In the 1970s, after the workers’ movement declined, the student movement took off. Involved in the defence of the Diaoyu/Senkaku islands and inspired by the Cultural Revolution, the majority of radicalised Hong Kong youth took a pro-mainland China position. Although it made some class demands, it was mainly limited to a nationalist point of view. There was a small opposition who oriented themselves towards more direct social issues in Hong Kong. But they were very loose and consisted of different groups, the majority of which took a one-sided anti-Communist Party and anti-China position. The bitter end of the Cultural Revolution and the turn towards capitalism completely disappointed the radicalised youth, and the student movement went into a low ebb.
After the global economic crisis in the 1980s, Hong Kong experienced a boom. The expansion of the public sector, and the opportunities created by the transfer of power, gave Hong Kong very high social mobility. In the meantime, the fear of Communist rule also triggered another wave of mass emigration in the 1980s. Under such circumstances, there were few class-based movements, and therefore the democratic movement became very visible.
Right from the beginning, the pan-democracy camp consisted of various groups with different political views and class backgrounds. But it is and was dominated by liberals, middle-class professionals, mainly lawyers, and some social workers and social activists. They first participated in the District Board, Urban Council, Regional Council elections in the early 1980s, and the LegCo elections in the mid-1980s. And they took the position of “democracy after the handover” (民主回归), i.e. welcomed the handover as the first step to fight for universal suffrage.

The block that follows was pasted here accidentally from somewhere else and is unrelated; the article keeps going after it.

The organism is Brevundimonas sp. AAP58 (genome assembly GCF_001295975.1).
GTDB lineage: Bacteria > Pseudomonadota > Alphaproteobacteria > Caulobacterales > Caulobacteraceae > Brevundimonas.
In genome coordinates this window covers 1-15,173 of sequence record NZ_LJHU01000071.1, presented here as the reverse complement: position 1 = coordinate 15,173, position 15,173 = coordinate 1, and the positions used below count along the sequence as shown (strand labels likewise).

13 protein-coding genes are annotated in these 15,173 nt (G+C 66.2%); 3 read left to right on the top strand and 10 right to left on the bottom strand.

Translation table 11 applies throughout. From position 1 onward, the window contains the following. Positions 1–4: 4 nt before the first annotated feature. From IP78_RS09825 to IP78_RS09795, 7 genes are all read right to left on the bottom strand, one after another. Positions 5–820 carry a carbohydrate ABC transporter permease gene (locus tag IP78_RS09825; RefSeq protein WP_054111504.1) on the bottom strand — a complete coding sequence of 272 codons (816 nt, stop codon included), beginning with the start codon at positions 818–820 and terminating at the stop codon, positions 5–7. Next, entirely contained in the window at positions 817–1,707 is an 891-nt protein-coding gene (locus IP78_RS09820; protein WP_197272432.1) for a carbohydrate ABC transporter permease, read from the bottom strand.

The pan-democrats did not gain massive support from the masses until the outbreak of the Tiananmen Square movement in 1989. During the movement, a 12-hour-long fund-raising concert was organised in Hong Kong, and around 1.5 million people (1/4 of the total population) came on to the streets in support of the students. After the crushing of the movement, anti-Beijing and anti-CCP politics became one of the main elements of the democratic movement.
Despite the participation of some trade unions and left groups such as the Hong Kong Confederation of Trade Unions, the pan-democratic camp in general limits itself to the question of electoral democracy, and rarely touches upon the monopoly of power and the economic system behind the Beijing government and the CCP, let alone providing solutions to the economic problems people are facing every day.